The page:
Agouti Cacao Farm
Chocolate with Sesame
(and Coconut Tart with cacao nibs and ginger)
Weight: 2 oz. (56 g.) approximate amount I ate
Calories: 290 calories (guesstimate) for squares I ate
Cost: (may vary, not available in stores)
Purchased from: Agouti Cacao Farm, San Pedro Columbia Village, Belize
It was impossible to travel to Belize this past week without wanting to learn more about the Maya and native peoples who have used cacao for centuries.
I was fortunate to have visited Agouti* Cacao Farm in San Pedro de Colombia Village (in the Toledo District of Southern Belize, within sight of the historic Mayan site of Lubaantun). This tour was arranged through Belcampo Lodge in Punta Gorda, Belize).
It was wonderful to be able to walk through cacao and fruit trees and see corn drying, with Feliciano Pop; and to receive a traditional chocolate making demonstration from Adalia. Both Feliciano and Adalia are children of Mayan farmer, Eladio Pop, who was featured in the 2011 documentary "The Chocolate Farmer" directed by Rohan Fernando.) I also spoke briefly to Eladio Pop, who was delightful, wise, and very busy with his work.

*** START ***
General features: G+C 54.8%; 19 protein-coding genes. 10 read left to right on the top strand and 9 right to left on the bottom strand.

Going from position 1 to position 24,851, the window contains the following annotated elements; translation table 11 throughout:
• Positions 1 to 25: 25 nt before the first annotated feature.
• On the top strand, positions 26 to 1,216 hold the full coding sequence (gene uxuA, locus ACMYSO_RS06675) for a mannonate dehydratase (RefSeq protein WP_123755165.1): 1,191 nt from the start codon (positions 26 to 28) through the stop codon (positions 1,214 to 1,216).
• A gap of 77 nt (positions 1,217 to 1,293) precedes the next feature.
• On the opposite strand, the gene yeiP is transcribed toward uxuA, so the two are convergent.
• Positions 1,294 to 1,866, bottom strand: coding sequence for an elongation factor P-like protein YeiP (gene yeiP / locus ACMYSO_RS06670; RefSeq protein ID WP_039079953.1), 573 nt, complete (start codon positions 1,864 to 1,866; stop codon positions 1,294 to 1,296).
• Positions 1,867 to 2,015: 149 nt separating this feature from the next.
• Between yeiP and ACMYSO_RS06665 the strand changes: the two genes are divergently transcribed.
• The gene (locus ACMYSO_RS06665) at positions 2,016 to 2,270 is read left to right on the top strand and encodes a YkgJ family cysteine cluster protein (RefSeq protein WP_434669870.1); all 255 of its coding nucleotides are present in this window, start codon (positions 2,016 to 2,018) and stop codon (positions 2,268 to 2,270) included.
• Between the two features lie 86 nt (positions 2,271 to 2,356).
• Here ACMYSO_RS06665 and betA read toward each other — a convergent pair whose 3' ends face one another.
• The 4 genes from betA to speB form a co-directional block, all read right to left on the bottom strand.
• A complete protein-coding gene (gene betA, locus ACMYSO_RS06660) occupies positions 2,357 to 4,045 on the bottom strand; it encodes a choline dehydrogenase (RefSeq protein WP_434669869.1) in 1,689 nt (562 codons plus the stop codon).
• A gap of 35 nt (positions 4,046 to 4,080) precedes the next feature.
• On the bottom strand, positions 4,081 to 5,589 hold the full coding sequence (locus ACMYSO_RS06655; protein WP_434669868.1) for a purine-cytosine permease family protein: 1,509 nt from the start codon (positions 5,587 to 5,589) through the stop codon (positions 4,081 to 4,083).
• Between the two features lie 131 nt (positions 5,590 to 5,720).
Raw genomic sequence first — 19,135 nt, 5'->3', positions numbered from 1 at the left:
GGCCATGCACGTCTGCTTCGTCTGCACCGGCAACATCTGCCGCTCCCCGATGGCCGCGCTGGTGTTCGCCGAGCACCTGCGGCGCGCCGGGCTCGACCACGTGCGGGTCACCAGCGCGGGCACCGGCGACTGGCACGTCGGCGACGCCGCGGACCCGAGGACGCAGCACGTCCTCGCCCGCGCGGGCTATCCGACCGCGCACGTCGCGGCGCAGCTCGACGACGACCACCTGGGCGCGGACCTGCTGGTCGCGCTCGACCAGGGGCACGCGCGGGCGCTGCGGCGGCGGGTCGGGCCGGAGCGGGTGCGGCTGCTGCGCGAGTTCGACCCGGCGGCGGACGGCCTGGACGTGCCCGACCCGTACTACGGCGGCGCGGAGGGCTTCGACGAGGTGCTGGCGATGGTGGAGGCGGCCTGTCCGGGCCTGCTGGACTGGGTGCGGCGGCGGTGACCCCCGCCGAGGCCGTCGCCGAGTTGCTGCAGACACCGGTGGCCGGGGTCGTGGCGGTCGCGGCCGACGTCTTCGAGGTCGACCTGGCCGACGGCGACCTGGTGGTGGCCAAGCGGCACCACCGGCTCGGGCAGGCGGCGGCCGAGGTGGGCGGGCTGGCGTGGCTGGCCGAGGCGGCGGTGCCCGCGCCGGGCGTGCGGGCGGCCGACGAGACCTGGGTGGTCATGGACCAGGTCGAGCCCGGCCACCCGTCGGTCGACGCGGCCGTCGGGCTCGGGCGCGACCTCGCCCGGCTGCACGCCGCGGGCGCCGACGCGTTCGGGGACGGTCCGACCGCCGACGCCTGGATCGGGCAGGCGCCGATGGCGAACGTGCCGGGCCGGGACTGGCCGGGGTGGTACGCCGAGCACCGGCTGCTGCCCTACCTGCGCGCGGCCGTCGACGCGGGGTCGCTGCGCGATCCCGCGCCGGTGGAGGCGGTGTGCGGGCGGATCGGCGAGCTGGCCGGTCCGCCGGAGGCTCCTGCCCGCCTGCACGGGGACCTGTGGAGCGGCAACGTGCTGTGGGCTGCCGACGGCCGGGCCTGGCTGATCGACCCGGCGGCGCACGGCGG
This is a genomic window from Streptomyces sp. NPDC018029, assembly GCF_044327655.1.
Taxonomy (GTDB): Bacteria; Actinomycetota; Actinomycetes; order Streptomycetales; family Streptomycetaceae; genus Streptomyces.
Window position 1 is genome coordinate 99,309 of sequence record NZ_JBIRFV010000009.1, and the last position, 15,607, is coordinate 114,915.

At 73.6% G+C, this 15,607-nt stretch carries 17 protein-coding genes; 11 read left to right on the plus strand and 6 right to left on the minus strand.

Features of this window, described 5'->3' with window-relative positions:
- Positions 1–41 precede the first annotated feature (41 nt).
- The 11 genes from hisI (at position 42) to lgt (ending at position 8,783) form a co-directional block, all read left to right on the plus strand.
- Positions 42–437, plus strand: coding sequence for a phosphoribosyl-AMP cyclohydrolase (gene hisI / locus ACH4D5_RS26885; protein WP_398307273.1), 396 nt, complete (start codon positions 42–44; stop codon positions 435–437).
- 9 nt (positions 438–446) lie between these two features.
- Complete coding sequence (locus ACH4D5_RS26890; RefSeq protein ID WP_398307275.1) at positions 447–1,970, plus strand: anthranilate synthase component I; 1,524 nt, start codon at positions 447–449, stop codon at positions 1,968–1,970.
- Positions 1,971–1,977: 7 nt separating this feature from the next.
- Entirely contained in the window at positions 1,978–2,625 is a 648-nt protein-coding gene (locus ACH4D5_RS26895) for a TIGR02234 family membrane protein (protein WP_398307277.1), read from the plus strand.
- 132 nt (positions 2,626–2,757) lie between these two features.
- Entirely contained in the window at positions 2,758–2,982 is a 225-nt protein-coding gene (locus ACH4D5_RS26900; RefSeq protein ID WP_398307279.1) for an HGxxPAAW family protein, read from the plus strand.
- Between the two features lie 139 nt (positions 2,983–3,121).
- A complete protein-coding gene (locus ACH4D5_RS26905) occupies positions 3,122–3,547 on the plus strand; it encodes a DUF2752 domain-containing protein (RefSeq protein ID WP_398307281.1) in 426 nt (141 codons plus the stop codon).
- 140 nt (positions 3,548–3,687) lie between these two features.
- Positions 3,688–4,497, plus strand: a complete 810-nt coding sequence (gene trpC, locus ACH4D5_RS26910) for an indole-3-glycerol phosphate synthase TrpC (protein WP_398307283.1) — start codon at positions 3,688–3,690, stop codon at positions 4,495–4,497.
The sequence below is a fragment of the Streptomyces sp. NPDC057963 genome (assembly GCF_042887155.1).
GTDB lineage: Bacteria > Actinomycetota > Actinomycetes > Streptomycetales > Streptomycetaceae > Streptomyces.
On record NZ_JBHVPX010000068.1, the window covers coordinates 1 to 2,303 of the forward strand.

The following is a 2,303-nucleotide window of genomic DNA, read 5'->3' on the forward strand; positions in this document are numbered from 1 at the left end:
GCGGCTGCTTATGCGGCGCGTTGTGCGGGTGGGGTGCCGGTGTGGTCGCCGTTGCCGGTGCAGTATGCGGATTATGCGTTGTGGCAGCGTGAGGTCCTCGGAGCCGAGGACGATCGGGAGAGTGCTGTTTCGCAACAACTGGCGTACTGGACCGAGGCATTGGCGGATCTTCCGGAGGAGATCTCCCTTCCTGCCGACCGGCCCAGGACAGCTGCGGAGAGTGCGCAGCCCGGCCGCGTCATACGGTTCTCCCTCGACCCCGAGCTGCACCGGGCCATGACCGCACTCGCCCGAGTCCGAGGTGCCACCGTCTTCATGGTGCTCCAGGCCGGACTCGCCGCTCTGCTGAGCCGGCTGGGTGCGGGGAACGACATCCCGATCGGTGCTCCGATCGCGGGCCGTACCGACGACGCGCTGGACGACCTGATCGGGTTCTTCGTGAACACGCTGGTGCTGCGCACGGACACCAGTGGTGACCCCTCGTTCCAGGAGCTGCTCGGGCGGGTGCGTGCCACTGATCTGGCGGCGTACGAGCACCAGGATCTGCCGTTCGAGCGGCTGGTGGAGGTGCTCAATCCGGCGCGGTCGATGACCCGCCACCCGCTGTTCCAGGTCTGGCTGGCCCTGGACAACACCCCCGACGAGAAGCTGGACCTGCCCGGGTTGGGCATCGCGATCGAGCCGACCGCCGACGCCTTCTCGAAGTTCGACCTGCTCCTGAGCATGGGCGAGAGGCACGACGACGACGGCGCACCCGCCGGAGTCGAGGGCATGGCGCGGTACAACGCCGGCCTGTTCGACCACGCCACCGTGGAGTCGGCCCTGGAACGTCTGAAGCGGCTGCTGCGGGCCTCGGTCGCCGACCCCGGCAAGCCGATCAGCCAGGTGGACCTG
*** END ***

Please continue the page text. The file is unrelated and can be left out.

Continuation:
*Agouti (a large, brown rodent, similar to a rabbit, but with tiny ears), a type of woodpecker, and squirrels are some of the small animals that might nibble on cacao pods (fruit) growing on the cacao trees. Feliciano also mentioned he had seen a gray fox sniffing about the pile of dried corn, which I was delighted to hear -- having spotted gray foxes in the San Francisco Baylands near where I live. (However, no record of fox liking cacao that I know of.)
Traditional Chocolate Making
Adalia roasted (unfermented) cacao beans (and allspice) on a traditional comal (hot surface over a fire), and then winnowed the roasted beans using a woven basket -- allowing the wind to carry away the lighter, chaff-like shells/skins from the beans. The fire-roasting resulting in a very faint smoky aroma in the resulting cocoa paste (stoneground by hand).
The resulting drinking chocolate was lightly sweetened with honey and a little water, stirred, and served in half gourd shells. Adalia told us that older women in the village make the chocolate for weddings.
Adalia also served us homemade sweets -- cocoa paste that was combined with sesame seeds and pressed and cut into squares. Adalia also made a coconut tart, that was made with pressed, shredded coconut (perhaps sweetened with honey), cocoa nibs and a bit of shredded ginger. These chocolate/sweet items were wrapped in foil and would be good for a few days.
We later enjoyed combining the chocolate and coconut flavors together; the darker cocoa balancing out the sweeter coconut.
Thank you for the Agouti Cacao Farm and family, and for all those at Belcampo (and at the airport) for chocolate tasting help!
Today was Day #7 of Chocolate and Latin America Theme Week.